People no longer know how to use restaurants. Maybe they’ve lost the knack. Is it because Australians can’t afford to eat in restaurants anymore because restaurants can’t afford their own staffing costs? Or are restaurants just too intimidating now that waiters are not kids studying at uni but are fully professionalised master sommeliers with a Cert. 4 in Stemware Psychology from the Institute of Holistic Wine Identity and Diversity? Is it because more and more people are watching cooking shows and other soft food porn on their toy phones? Thus inspired to cook and eat more at home they eat out less and lose a more natural understanding of how to use a restaurant? Whatever the case, if you’ve got a friend or loved one or a same or different sex partner who can’t drive a waiter, a wine list, or a menu anymore, get them to ROTE learn the following:
Tip on the way in. As soon as you walk in the door, as soon as the waiter approaches you. A tenner. Folding. Cash. ‘This is for you. A nice table for two please.’ This is called ‘going in hot’, and as any contract or property lawyer reading this knows, it means you’ve effectively hired the restaurant for three hours.
If you like to book a restaurant table then always use a leading restaurant critic’s surname, or full name if you like. Yes, this is very undergraduate, but one must remember what one is actually doing – paying good money and wasting valuable time out of the home, eating someone else’s food. Only a half-drunk undergraduate would do that.
Once seated refuse any offer of the menu and ask for the wine list. Order a pre-dinner drink if you like, but please be cognisant of the fact this drink will cost more than the main course. Restaurateurs have to make money somehow. Oh, and at this stage make sure you hang on to the wine list. They will try to take it away, as if you are in rehab or something. Keep the wine list; stick it under your chair. Just tell them: ‘No, I’m hanging on to this…’ Goodness me, surely they must have more than one wine list.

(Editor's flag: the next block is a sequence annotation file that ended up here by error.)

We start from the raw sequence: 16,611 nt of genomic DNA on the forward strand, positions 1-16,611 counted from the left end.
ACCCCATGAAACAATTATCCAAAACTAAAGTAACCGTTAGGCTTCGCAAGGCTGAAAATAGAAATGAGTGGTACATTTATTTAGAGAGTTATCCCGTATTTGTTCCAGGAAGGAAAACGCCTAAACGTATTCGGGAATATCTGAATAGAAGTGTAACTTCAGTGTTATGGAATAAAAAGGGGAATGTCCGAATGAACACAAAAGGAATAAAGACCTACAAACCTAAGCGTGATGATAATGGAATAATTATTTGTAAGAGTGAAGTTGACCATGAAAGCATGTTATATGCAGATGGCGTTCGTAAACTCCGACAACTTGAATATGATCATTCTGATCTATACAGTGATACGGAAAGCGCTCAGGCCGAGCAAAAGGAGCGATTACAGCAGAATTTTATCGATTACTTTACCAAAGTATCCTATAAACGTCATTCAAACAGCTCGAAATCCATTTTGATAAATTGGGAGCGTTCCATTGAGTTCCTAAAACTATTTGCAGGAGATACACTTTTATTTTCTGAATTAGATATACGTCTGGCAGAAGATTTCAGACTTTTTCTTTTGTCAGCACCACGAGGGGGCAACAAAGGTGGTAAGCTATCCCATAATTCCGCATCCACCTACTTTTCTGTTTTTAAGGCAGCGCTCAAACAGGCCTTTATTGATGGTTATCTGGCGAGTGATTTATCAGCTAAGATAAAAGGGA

Once you’ve had a drink, ask for the menu. Do not choose what you rather ridiculously imagine you might like to eat, but instead employ a process of elimination. To find what is safe.
Unless you are in Italy, do not order antipasto. Whether in Italy or not, do not order risotto. Risotto can only be cooked at home. (The claim that risotto should not be cooked at all I can understand, but I think that’s taking things one step too far.)
Never order anything deep-fried; that is what fish and chip shops are for. Do not order anything ‘inspired’: Thai-inspired mussels, Japanese-inspired chicken, Spanish-inspired ox tongue. No. Do not order ‘signature’ dishes. Never ask a waiter or waitress what they think is best. Never order a ‘tasting plate’, and degustation menus are for self-important and pompous lifestyle warriors – who are the people one most observes in restaurants. Do not order wagyu as it is awful and wrong; and if you see the acronym ‘GF’ next to a menu listing it doesn’t mean that it is a dish your girlfriend should order.
Ignore the main course dishes and if the restaurant offers ‘shared plates’, get up and walk out. Stick to the entrees. Order a light one for the first course and a richer one for main. When in doubt order the $12 ‘sides’, such as a plate of polenta wedges or a bowl of brussel sprouts with almond slivers and lardons. One for entree, one for main. Your niece may order a dessert course, but no matter what your gender or relationship, do not order cheese. It is always too cold, unlike the beer a restaurant might sell. Speaking of drink, order a bottle of pinot noir, or burgundy as it was once called. Wines ordered by the glass are an admission of failure and a sign of general moral decrepitude. Pay by cash and add another ten or twenty dollar bill tip to the leatherette cheque folder. Lunch is preferable; dinner brings out the amateurs.
And one final absolute: never go to a restaurant you haven’t been to before.
Subscribe to The Spectator Australia today for a quality of argument not found in any other publication. Get more Spectator Australia for less – just $1 for 6 weeks